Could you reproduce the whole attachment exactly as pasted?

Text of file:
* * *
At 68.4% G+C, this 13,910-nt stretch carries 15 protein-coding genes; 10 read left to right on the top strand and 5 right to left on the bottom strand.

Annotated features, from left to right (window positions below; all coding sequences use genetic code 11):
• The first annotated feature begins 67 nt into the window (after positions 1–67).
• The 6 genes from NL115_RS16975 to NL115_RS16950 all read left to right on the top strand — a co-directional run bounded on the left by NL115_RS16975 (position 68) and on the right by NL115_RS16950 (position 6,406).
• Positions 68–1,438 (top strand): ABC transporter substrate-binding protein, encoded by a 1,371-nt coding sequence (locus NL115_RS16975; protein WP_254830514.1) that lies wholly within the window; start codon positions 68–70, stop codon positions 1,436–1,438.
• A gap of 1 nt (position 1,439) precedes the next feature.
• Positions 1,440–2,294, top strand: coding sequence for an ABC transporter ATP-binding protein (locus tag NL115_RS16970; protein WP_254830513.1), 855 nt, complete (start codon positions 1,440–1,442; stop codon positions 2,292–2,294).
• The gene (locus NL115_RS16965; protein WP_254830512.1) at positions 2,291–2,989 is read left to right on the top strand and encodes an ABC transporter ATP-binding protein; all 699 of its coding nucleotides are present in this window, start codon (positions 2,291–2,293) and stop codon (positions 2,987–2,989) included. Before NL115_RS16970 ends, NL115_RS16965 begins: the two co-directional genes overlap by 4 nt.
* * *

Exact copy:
At 68.4% G+C, this 13,910-nt stretch carries 15 protein-coding genes; 10 read left to right on the top strand and 5 right to left on the bottom strand.

Annotated features, from left to right (window positions below; all coding sequences use genetic code 11):
• The first annotated feature begins 67 nt into the window (after positions 1–67).
• The 6 genes from NL115_RS16975 to NL115_RS16950 all read left to right on the top strand — a co-directional run bounded on the left by NL115_RS16975 (position 68) and on the right by NL115_RS16950 (position 6,406).
• Positions 68–1,438 (top strand): ABC transporter substrate-binding protein, encoded by a 1,371-nt coding sequence (locus NL115_RS16975; protein WP_254830514.1) that lies wholly within the window; start codon positions 68–70, stop codon positions 1,436–1,438.
• A gap of 1 nt (position 1,439) precedes the next feature.
• Positions 1,440–2,294, top strand: coding sequence for an ABC transporter ATP-binding protein (locus tag NL115_RS16970; protein WP_254830513.1), 855 nt, complete (start codon positions 1,440–1,442; stop codon positions 2,292–2,294).
• The gene (locus NL115_RS16965; protein WP_254830512.1) at positions 2,291–2,989 is read left to right on the top strand and encodes an ABC transporter ATP-binding protein; all 699 of its coding nucleotides are present in this window, start codon (positions 2,291–2,293) and stop codon (positions 2,987–2,989) included. Before NL115_RS16970 ends, NL115_RS16965 begins: the two co-directional genes overlap by 4 nt.